Monday, March 11, 2013

The Death of Bees, by Lisa O'Donnell

HarperCollins, 2013
309 pp

Let me start my brief discussion of this novel by saying that I predict that it will be a runaway bestseller once word gets out about it. The Death of Bees is very easy to read, it moves very quickly, and it will capture the attention of people who are fascinated with stories about severely dysfunctional families or stories with young, teenaged characters at the center of it all.  From what I can tell by perusing the star ratings of this book, it is probably going to sell like hotcakes. 

Personally, I had heard of this novel and had planned to give it a pass, but it arrived from Powell's (along with an incredibly tasty jar of honey) in my latest Indiespensable shipment so I thought, well, okay, I might as well give it a go. I was admittedly mildly intrigued by the opening lines:
 "Today is Christmas Eve. Today is my birthday. Today I am fifteen. Today I buried my parents in the backyard.

Neither of them were beloved."
Hmmm, I thought, perhaps it's something along the lines of McEwan's Cement Garden.  As it turns out, it isn't.   After a few chapters, I came to the conclusion that this is definitely not my cup of tea and I  thought about putting it away unfinished, something I rarely do.  I'd even reached for another book before thinking that all of these 5-star ratings must mean something, so I picked it up again and read through to the end. It still wasn't my cup of tea, but overall, not because of the author, although I do think she missed the mark in a couple of places. The plain and simple truth is that I just don't like these kinds of novels -- especially ones geared (imho) more toward a mature young-adult audience or toward those who like women's fiction.  While it may be trendy, it's not my thing.

Set in Glasgow, the story is told through alternating points of view.  The two sisters at the heart of this story, Marnie and Nelly, take turns; Lennie, the next-door neighbor who takes the girls in when he thinks their parents have just gone off and left them also has a voice.  The story begins with the deaths of the parents and Marnie's realization that if the authorities discover their absence, the girls could be taken into care, so they construct a story that the parents have gone away and left them alone, but that they're planning to come back. After all, when Marnie turns 16, she can legally care for her sister and herself.   Meanwhile, they bury the bodies in the back yard, planting lavender over the graves.   Lennie has his own issues -- he was caught with a young male prostitute and now lives by himself; he's a very lonely old man who feels better being needed by someone. Both sisters deal with their childhoods and their parents' deaths in different ways; Lennie doesn't know the truth and tries to understand what it is the girls aren't telling him.  There are several twists to this story that gets darker as time goes on and as more players are introduced.  Thematically, the story looks at families and at grief; it also examines what it means to truly care about someone.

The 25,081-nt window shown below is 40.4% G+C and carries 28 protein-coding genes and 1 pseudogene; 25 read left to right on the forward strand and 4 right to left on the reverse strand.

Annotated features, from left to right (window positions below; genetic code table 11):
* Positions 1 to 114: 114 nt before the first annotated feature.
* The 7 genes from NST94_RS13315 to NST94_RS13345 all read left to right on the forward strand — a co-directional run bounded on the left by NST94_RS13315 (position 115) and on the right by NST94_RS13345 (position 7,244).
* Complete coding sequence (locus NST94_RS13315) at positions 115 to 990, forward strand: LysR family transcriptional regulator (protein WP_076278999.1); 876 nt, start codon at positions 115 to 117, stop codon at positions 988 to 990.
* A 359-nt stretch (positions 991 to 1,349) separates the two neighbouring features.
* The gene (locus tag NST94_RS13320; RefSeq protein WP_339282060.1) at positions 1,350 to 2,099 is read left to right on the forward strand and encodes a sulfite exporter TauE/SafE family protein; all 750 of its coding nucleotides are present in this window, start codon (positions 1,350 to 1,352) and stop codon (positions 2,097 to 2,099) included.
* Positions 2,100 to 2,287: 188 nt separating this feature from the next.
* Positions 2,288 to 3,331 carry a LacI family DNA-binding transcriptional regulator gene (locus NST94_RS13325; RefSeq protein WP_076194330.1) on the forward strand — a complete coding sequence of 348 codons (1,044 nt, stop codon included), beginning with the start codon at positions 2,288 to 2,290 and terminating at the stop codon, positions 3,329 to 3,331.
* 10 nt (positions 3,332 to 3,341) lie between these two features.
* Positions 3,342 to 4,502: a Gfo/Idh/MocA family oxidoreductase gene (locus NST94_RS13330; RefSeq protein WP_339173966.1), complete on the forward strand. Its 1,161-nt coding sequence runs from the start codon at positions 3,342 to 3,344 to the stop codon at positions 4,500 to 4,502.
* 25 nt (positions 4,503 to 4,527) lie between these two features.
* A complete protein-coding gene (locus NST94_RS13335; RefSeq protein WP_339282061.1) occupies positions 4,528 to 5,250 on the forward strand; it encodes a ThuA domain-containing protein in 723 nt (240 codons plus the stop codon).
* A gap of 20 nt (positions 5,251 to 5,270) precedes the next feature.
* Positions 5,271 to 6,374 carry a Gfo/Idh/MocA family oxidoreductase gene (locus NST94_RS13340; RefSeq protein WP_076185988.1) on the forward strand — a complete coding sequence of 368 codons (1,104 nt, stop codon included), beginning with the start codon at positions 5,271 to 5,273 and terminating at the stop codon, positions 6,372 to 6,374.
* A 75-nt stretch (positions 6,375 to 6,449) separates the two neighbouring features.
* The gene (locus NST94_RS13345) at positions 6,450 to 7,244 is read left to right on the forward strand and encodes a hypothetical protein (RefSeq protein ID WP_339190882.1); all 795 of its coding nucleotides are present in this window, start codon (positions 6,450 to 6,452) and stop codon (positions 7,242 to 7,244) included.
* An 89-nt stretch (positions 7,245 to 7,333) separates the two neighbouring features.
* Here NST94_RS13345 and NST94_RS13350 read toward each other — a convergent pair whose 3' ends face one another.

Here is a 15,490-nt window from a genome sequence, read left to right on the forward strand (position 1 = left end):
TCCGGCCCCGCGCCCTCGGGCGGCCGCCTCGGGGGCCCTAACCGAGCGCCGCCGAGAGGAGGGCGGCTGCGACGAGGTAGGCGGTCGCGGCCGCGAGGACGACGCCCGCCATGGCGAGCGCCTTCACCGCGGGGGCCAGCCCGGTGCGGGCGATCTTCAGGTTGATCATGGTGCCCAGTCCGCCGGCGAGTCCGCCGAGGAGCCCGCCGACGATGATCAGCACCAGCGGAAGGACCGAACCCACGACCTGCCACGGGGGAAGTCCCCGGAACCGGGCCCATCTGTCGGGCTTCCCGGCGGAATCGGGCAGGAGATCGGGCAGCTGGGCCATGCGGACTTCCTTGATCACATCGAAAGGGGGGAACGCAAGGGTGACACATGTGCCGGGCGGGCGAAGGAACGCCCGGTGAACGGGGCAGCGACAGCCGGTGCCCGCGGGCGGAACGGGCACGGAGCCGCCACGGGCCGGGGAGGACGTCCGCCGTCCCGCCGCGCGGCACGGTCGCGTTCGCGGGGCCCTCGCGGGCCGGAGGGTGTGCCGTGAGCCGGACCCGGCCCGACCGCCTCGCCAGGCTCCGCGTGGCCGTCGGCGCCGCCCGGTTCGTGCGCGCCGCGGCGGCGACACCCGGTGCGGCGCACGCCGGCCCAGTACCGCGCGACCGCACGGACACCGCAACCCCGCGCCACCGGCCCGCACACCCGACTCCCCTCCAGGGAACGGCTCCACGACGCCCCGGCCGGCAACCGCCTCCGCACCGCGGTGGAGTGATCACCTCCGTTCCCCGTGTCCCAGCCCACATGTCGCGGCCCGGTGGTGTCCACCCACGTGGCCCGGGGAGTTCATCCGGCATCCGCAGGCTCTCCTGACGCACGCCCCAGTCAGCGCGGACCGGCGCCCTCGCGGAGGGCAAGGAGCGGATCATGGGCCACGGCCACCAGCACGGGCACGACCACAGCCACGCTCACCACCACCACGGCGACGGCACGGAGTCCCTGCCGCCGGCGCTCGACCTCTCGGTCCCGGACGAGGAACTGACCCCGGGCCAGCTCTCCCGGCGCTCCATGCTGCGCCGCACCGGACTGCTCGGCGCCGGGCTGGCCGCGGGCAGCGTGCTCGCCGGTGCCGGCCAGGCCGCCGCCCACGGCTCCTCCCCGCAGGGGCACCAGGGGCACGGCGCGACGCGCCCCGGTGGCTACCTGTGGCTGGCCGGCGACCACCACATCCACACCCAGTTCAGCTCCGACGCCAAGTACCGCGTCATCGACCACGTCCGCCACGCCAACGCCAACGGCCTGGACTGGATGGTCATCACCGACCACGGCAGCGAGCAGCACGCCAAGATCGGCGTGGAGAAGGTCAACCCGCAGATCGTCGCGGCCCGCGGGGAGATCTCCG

To be fair, aside from the target audience thing, I felt that the story moved along very quickly,  never getting boring and the author throws in some dark humor at times. Some of the families other than Marnie and Nelly's also threw a light on different types of dysfunctionality -- for example, people who have well-paying jobs and live in nice houses who neglect their kids, a woman in a state of post-prison  religious mania who turns her back on her wayward son so he has to sleep on the streets, and a daughter who turned to her father in a serious time of need but was refused because the father had a reputation to maintain --  all make their appearances here.  Bringing all of this out was something the author did well.  But I discovered two major issues that I would consider problematic writing wise: first, I saw the big twist toward the end coming a mile off (sadly, I can't reveal what it is) and second, the end was just too pat, too sweet, too nice, too happy, whatever you want to call it. I get that she's offering a small glimpse of hope, but come on! That was just too way out there. 

As I said at the beginning, this book is probably going to sell very well.  I personally know people who LOVED this book -- all of them  YA and women's fiction readers so if that's where your reading interests lie, this is probably  the perfect novel.  I've seen it categorized in reviews as "depressing," which it could be, I suppose. I just wasn't that into it so I didn't really have that sort of connection to the story felt by most readers who lavished the book with heaps-o-praise.  Oh well!

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